Oh, she groused about Rick’s retiring but she felt closest to her real self with just the two of them, walking for coffee, their hands entwined. Ambling through the farmer’s market and picking out a few zucchinis, a bunch of strawberries, some local honey, and guiltily adding a cinnamon roll loaded with cream cheese icing to their healthy purchases. They would split the pastry at home as she sipped tea and he tipped back strong coffee.
Maybe the entire cross-country trip would feel like their weekly trips to the farmer’s market.
She leaned over to save her overloaded purse from spilling out onto the couch, settling it upright. She’d brought home all of her belongings from Things Remembered today. She was going to be gone for three months – no sense leaving an extra cardigan hanging on the hook in the backroom next to the time clock. She’d also grabbed her deep-purple travel mug, engraved with her name and a blossoming iris. Tess loved all things flowered and all things purple. She pulled the mug from her purse and set it on the side table.
Open maps dotted with post-it notes and stacks of maps yet to be unfolded and notated covered the dining room table, and she would add this latest set of maps. She had stopped by AAA on her drive home. She knew that Rick had already planned every step of the trip, so she wondered why he continued to pour over the maps and order new ones.
They had two weeks yet before the journey, and the next step was to buy supplies.
“We can get supplies anywhere along the route,” Tess had reminded him. “We’re not going to the Australian Outback. There are CVS drug stores around the whole country,” or at least she figured there were.
Tess had put her foot down at the idea of renting an RV. “If we’re going to do this, we’re staying in hotels, and decent hotels.”
So they didn’t need to stock up on road food or plan meals. They’d be eating in diners and restaurants, maybe grabbing Subway sandwiches for picnics. They only needed to pack clothes and toiletries, plus their credit cards.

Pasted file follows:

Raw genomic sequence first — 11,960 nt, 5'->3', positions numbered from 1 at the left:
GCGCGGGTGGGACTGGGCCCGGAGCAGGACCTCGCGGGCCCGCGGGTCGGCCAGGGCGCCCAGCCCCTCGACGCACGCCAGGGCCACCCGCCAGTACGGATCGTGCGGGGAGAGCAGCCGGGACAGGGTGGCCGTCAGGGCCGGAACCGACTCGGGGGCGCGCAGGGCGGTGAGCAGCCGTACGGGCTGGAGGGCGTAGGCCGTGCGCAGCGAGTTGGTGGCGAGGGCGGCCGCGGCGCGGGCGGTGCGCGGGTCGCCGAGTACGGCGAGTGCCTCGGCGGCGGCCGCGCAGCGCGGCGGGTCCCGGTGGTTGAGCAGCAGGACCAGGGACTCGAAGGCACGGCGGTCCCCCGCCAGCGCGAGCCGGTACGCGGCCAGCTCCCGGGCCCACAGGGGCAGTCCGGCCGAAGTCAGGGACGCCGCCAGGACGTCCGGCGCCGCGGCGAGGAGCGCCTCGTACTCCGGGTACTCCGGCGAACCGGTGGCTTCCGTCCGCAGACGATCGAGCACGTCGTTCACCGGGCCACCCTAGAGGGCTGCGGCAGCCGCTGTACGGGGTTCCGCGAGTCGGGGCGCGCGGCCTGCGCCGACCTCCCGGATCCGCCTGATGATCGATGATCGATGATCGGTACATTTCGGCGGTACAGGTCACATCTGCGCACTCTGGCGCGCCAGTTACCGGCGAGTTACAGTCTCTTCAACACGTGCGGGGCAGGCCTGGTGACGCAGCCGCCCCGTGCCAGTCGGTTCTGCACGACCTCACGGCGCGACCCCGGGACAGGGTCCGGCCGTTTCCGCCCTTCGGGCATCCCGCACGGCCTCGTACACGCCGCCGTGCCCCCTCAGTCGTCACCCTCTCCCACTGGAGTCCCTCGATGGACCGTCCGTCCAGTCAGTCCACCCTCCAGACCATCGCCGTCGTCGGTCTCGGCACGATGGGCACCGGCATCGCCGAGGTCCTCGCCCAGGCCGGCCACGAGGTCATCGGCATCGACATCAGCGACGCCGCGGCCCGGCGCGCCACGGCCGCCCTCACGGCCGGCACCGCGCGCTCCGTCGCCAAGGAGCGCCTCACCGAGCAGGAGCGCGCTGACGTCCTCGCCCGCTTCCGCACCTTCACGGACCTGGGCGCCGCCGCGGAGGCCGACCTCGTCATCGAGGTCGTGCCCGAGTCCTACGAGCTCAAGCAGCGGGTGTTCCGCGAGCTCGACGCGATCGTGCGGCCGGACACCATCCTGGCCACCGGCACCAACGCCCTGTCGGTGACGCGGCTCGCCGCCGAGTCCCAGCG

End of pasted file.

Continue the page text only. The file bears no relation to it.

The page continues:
Tess had a vision of the old days when they would get travelers’ checks before a long trip and chuckled to herself.
“Hey, Rick,” she called as she walked toward the dining room with the maps. “Remember when we used to buy travelers’ checks and then we’d have to search everywhere for someplace that would accept them? That time in the Blue Ridge Mountains when –”
She halted as she rounded the corner of the narrow wall to the dining room and saw Rick slumped over the table, the back of his head toward her. A plate with a few crumbs of cake and an empty coffee cup sat beside him.
“Rick?” Tess called tentatively. Had he fallen asleep?
She moved beside him and touched his shoulder, beginning to shake him but her hand recoiled. His shoulder felt cold and stiff. Not warm and yielding with the bones and muscles resisting beneath.
“Oh, my God! Rick! Rick!”
Avoiding contact with him, Tess scooted his chair in enough so that she could get around the table to see his face. Partially open, his eyes stared straight ahead at the table and the skin above his eyelids looked blue as if he’d applied eye shadow. His mouth hung open, and a little puddle of drool rested on the table beneath him.
“Rick! Noooooo.” Tess didn’t know how long she howled the word as she fell to her knees and covered her face.
Well? What do you think so far? Would you keep reading?